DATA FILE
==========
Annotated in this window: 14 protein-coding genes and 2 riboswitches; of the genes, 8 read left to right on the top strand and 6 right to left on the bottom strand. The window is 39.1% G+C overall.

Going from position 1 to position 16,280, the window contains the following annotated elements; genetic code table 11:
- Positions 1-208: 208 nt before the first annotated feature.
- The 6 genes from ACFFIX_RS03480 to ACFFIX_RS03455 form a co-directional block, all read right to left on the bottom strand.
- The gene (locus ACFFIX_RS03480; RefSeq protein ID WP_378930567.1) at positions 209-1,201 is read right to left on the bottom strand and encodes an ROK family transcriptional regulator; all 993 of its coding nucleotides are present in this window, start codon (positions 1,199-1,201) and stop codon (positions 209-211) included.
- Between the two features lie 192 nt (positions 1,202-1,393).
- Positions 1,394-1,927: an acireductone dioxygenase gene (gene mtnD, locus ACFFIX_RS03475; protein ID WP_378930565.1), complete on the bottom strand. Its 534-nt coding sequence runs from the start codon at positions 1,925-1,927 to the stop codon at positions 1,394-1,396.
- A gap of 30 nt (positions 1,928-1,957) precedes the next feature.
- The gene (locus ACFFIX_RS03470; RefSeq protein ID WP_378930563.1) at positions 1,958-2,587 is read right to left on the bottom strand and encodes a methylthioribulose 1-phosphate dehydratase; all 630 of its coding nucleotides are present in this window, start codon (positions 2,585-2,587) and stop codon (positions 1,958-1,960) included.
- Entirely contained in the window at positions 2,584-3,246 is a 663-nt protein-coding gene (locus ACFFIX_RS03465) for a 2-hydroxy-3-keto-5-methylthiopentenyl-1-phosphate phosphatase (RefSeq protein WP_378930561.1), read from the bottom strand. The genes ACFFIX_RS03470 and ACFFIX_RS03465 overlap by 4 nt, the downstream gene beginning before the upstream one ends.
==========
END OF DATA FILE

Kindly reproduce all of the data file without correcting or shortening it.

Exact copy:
Annotated in this window: 14 protein-coding genes and 2 riboswitches; of the genes, 8 read left to right on the top strand and 6 right to left on the bottom strand. The window is 39.1% G+C overall.

Going from position 1 to position 16,280, the window contains the following annotated elements; genetic code table 11:
- Positions 1-208: 208 nt before the first annotated feature.
- The 6 genes from ACFFIX_RS03480 to ACFFIX_RS03455 form a co-directional block, all read right to left on the bottom strand.
- The gene (locus ACFFIX_RS03480; RefSeq protein ID WP_378930567.1) at positions 209-1,201 is read right to left on the bottom strand and encodes an ROK family transcriptional regulator; all 993 of its coding nucleotides are present in this window, start codon (positions 1,199-1,201) and stop codon (positions 209-211) included.
- Between the two features lie 192 nt (positions 1,202-1,393).
- Positions 1,394-1,927: an acireductone dioxygenase gene (gene mtnD, locus ACFFIX_RS03475; protein ID WP_378930565.1), complete on the bottom strand. Its 534-nt coding sequence runs from the start codon at positions 1,925-1,927 to the stop codon at positions 1,394-1,396.
- A gap of 30 nt (positions 1,928-1,957) precedes the next feature.
- The gene (locus ACFFIX_RS03470; RefSeq protein ID WP_378930563.1) at positions 1,958-2,587 is read right to left on the bottom strand and encodes a methylthioribulose 1-phosphate dehydratase; all 630 of its coding nucleotides are present in this window, start codon (positions 2,585-2,587) and stop codon (positions 1,958-1,960) included.
- Entirely contained in the window at positions 2,584-3,246 is a 663-nt protein-coding gene (locus ACFFIX_RS03465) for a 2-hydroxy-3-keto-5-methylthiopentenyl-1-phosphate phosphatase (RefSeq protein WP_378930561.1), read from the bottom strand. The genes ACFFIX_RS03470 and ACFFIX_RS03465 overlap by 4 nt, the downstream gene beginning before the upstream one ends.